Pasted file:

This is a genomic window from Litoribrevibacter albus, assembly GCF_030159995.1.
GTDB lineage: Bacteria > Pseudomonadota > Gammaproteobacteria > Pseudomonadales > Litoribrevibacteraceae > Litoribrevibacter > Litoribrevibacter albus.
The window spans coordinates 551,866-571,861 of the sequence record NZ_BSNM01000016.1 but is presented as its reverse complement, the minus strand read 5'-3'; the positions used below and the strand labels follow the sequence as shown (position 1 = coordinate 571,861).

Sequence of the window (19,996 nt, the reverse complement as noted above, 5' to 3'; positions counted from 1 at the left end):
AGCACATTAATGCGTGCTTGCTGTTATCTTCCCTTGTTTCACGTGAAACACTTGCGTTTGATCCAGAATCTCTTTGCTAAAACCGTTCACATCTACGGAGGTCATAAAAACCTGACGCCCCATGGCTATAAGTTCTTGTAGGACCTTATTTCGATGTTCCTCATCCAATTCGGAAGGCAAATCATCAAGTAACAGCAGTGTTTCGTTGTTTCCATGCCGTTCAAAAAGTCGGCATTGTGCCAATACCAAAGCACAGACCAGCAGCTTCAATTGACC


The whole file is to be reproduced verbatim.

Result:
This is a genomic window from Litoribrevibacter albus, assembly GCF_030159995.1.
GTDB lineage: Bacteria > Pseudomonadota > Gammaproteobacteria > Pseudomonadales > Litoribrevibacteraceae > Litoribrevibacter > Litoribrevibacter albus.
The window spans coordinates 551,866-571,861 of the sequence record NZ_BSNM01000016.1 but is presented as its reverse complement, the minus strand read 5'-3'; the positions used below and the strand labels follow the sequence as shown (position 1 = coordinate 571,861).

Sequence of the window (19,996 nt, the reverse complement as noted above, 5' to 3'; positions counted from 1 at the left end):
AGCACATTAATGCGTGCTTGCTGTTATCTTCCCTTGTTTCACGTGAAACACTTGCGTTTGATCCAGAATCTCTTTGCTAAAACCGTTCACATCTACGGAGGTCATAAAAACCTGACGCCCCATGGCTATAAGTTCTTGTAGGACCTTATTTCGATGTTCCTCATCCAATTCGGAAGGCAAATCATCAAGTAACAGCAGTGTTTCGTTGTTTCCATGCCGTTCAAAAAGTCGGCATTGTGCCAATACCAAAGCACAGACCAGCAGCTTCAATTGACC